How children try to give us the problem

Children are good at psyching us out. They quickly learn which strategy is most likely to succeed. Suppose we are prone to feeling guilty.

We smoked a cigarette when we were pregnant. We accidentally left our child on the bus when they were two months old. We gave them juice bottles and found out later that it can rot their teeth. Now we harbour deep feelings of guilt and remorse. This means that we are an easy mark for the sulking child. They pull a pout, drop a lip, blink back a tear and we buy them anything.

Other parents are fearful of conflict and so easy marks for Tantrum Kid. They have noticed our reaction to their original tantrum (the free one, that all kids have). They now have ‘got it down’ and watch closely for audience response as they bring in extra effects — the dribble on the floor, head banging, hyperventilation and bugged-out eyes.

Other parents are peace-and-quiet lovers, ripe for blasting by The Whinger. This child knows how to pitch their voice at just the right level for total irritation.

Or we are protective and proud of our understanding and empathic ways. A good match for little Miss/Master Cute-and-Shy. They are too ‘scared’ to do anything or try anything, so we do it all for them. A real hit with grandparents.

We’re being a bit mean here. Kids are beautiful and creative, and they all do most of these things from time to time. It only becomes a problem if the behaviour gets out of hand, which is only if we let them get away with it too often. So what are the alternatives? ‘Stand and think’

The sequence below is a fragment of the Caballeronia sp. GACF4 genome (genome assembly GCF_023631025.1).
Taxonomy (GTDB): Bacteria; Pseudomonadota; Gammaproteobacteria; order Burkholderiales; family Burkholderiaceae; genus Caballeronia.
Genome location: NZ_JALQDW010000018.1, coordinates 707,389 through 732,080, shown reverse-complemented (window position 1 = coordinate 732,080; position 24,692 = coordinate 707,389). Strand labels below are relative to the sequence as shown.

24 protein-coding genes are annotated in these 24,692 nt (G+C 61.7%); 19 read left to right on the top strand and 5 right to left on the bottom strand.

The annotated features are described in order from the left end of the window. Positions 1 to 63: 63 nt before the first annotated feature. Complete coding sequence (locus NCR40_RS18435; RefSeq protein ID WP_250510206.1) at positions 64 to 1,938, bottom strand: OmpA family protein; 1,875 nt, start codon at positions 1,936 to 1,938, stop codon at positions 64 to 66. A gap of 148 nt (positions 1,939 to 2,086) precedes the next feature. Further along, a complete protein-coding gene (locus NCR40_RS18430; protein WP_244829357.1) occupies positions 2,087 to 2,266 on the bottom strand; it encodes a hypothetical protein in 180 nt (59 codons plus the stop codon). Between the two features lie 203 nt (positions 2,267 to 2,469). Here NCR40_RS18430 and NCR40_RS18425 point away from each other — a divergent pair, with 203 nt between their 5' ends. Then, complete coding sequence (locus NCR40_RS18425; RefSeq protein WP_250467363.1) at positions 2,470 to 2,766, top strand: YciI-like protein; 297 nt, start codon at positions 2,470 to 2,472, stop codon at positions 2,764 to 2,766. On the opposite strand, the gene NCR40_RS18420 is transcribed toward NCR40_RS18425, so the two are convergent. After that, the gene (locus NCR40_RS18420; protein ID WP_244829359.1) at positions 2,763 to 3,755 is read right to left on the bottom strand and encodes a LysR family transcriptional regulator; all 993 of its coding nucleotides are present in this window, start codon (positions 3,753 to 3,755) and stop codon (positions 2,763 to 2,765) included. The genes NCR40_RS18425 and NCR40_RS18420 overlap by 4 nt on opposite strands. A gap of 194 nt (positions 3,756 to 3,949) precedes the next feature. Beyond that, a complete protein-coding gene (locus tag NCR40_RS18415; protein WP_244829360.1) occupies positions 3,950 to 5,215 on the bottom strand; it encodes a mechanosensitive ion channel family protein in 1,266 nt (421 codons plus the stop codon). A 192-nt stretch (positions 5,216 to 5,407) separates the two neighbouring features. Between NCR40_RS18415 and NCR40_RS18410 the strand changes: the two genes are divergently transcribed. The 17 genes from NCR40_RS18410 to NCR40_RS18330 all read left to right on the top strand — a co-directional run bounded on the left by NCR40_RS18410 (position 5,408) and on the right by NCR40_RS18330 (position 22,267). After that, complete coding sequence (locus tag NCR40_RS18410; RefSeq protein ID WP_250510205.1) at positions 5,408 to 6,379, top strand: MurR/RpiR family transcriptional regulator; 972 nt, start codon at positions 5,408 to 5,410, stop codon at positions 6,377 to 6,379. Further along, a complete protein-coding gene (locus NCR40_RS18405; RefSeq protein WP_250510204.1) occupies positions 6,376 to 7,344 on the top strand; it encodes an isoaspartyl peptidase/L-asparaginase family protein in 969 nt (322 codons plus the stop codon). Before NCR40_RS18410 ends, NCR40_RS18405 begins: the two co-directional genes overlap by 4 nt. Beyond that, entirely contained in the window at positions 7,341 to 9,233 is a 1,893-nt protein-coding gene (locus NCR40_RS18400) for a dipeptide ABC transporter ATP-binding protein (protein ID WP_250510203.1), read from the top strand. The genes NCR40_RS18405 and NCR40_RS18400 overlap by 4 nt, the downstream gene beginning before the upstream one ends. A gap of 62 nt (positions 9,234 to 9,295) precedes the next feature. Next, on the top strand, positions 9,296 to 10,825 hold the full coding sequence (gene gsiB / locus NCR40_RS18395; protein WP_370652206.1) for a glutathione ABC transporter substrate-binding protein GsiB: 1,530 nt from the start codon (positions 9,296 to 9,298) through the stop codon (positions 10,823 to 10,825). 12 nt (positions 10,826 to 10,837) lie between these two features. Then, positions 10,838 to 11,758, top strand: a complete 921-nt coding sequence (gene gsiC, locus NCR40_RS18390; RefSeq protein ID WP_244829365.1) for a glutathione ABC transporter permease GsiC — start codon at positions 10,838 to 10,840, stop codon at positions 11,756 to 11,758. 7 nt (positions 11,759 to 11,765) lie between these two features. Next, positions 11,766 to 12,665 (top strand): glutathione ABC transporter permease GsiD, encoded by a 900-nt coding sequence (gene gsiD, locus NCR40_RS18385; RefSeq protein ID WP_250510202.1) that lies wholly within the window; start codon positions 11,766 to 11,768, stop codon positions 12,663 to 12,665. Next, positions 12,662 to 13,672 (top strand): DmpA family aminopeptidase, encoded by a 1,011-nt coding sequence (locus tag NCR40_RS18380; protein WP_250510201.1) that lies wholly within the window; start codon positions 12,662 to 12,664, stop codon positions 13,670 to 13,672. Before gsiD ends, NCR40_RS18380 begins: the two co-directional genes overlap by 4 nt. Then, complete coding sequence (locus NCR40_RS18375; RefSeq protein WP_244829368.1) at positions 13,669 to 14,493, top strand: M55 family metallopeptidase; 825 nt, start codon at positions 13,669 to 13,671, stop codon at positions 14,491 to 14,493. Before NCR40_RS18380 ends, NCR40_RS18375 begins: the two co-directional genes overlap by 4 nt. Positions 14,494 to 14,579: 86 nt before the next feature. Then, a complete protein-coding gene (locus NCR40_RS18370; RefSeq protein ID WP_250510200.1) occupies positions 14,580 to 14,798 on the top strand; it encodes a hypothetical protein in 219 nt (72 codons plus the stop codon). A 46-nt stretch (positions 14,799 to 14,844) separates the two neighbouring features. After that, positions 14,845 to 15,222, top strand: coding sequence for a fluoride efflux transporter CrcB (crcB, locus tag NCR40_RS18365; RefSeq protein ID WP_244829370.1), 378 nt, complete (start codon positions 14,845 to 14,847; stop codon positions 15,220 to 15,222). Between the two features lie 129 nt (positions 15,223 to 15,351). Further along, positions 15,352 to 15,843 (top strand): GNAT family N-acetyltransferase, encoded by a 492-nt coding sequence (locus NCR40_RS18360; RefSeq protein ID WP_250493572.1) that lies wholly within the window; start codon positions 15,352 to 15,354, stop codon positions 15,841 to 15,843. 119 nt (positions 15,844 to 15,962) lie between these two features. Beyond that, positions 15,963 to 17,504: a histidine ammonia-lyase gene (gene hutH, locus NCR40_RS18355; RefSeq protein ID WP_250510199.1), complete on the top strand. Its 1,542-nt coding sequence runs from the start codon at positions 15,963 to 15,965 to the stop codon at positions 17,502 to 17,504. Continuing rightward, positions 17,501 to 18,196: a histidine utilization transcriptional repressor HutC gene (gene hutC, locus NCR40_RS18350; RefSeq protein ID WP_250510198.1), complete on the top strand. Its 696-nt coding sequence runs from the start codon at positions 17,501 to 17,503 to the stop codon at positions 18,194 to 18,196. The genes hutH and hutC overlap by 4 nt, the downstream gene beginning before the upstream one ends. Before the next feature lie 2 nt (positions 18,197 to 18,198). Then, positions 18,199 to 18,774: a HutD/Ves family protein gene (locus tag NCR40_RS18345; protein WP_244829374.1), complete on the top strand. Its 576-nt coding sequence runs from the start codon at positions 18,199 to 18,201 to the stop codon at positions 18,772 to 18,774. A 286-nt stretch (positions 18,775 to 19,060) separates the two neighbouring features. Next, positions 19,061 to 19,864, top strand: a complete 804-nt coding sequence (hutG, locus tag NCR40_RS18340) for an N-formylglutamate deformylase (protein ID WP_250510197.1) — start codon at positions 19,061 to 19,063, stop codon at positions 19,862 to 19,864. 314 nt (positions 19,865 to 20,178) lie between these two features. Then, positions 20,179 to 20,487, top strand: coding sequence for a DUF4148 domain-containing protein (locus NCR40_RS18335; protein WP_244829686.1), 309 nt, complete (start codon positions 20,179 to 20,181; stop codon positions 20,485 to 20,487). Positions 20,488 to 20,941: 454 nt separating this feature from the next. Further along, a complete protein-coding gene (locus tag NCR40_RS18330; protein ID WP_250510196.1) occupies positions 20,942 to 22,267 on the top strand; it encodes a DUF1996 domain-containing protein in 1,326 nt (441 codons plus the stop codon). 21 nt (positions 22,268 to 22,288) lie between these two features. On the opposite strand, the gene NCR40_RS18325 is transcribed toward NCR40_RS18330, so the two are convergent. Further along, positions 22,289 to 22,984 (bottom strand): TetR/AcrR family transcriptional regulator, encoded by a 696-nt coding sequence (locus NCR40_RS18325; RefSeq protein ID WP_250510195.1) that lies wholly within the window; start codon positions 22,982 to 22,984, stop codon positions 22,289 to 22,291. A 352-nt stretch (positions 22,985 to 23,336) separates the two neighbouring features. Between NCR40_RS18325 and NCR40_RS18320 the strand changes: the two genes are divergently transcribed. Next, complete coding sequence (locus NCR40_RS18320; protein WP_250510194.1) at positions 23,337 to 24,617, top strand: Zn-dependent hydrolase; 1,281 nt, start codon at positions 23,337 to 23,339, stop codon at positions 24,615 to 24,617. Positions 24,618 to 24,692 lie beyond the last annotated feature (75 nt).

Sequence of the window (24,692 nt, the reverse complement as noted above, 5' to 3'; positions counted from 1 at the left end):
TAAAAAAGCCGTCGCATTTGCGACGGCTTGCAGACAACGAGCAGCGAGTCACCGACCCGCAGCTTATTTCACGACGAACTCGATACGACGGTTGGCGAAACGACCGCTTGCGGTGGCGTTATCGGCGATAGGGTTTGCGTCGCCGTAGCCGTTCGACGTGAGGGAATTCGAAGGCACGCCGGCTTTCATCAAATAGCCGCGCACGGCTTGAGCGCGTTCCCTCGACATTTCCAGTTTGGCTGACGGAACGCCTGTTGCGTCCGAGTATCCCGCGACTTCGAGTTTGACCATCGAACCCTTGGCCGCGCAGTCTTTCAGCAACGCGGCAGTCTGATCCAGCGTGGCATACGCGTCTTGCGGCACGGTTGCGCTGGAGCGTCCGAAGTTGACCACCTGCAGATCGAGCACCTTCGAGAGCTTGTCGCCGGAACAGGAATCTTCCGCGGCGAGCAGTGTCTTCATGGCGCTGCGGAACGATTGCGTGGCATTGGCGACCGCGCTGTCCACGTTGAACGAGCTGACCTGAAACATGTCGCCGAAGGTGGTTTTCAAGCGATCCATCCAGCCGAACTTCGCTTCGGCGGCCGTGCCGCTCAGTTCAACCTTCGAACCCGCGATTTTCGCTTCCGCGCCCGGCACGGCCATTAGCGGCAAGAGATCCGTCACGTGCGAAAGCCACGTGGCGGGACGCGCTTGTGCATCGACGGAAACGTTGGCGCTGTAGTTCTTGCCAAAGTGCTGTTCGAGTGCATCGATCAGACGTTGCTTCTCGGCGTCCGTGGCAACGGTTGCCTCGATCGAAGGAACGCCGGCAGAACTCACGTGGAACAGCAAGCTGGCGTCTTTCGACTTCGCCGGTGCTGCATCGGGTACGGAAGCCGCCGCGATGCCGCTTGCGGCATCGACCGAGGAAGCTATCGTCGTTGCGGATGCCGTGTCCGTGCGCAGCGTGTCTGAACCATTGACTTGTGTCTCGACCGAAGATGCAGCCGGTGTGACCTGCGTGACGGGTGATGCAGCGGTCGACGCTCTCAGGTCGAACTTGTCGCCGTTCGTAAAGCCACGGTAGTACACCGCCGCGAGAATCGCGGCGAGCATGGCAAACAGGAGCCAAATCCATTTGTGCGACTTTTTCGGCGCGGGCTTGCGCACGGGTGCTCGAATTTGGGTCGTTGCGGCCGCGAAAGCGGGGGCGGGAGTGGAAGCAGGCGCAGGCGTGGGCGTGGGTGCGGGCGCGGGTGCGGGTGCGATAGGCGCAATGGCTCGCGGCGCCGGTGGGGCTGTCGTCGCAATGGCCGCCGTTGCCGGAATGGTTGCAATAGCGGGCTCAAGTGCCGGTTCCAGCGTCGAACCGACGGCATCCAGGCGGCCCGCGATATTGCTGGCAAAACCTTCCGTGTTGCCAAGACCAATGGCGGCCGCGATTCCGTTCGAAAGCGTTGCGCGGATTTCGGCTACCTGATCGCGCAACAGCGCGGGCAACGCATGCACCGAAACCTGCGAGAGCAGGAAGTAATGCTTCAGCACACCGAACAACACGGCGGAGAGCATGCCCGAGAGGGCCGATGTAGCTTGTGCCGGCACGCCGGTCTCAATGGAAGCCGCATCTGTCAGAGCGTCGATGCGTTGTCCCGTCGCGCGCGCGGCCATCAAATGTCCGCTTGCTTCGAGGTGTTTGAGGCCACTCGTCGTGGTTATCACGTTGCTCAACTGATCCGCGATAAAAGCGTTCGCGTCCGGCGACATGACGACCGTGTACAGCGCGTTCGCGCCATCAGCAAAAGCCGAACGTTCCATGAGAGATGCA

This is a discipline method which really works. The aim is to train children in how to behave. We don’t want them to be wimps or bullies. We want them to get their needs met and get along with other people.

Somehow, at this age, children have to learn how to stop themselves — to wait their turn, not hit another child or give up on something they aren’t going to get. We have to provide firmness on the outside, so that they can develop it on the inside. Old approaches tended to punish rather than train. Parents would usually follow a time-honoured sequence of deteriorating control: 1. Ask sweetly. 2. Ask firmly (but with a quavering voice). 3. Ask angrily. 4. Threaten to hit. 5. Hit. 6. Feel terrible.